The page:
STUDYING NORMAL MODES IN AMORPHOUS THERMOPLASTICS: POLY(METHYL METHACRYLATE), POLYSTYRENE, AND POLYVINYL CHLORIDE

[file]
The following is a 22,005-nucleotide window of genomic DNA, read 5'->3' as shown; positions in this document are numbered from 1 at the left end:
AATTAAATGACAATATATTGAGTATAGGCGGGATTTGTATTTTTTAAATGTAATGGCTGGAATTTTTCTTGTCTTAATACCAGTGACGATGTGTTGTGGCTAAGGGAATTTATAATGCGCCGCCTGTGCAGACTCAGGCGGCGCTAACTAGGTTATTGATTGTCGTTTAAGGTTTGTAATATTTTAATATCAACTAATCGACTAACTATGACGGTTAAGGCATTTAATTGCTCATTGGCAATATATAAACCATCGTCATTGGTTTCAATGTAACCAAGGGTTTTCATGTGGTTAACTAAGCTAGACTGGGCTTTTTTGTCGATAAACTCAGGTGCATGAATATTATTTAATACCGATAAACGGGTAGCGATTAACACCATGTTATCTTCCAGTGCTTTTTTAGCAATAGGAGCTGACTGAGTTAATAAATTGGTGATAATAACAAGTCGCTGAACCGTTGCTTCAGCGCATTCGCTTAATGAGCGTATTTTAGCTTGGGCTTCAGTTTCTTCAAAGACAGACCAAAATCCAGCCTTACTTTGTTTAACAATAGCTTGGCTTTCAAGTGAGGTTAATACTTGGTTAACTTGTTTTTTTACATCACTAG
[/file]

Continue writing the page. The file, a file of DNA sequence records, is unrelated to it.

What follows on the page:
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We have studied normal vibrational modes in three amorphous thermoplastic polymers. Our studies have focused on determining how different classes of modes interact to give rise to thermal conductivity. We have found that the modes in these systems are highly localized, even when compared to other disordered materials. Surprisingly, our results indicate that the magnitude of a vibrational modeâ€™s thermal conductivity correlates positively with how localized the mode is, which runs exactly counter to results in other disordered materials. We provide some hypotheses as to why this inversion may exist and suggest some approaches by which one may be able to alter the thermal properties of polymers in the future. We have furthermore observed the presence of modes with an imaginary frequency, which is unusual for a stable solid material. We make some simple observations about the nature of these modes and their contribution to thermal conductivity, finding that surprisingly, their contribution is significant given the small percentage of modes that fall into this category.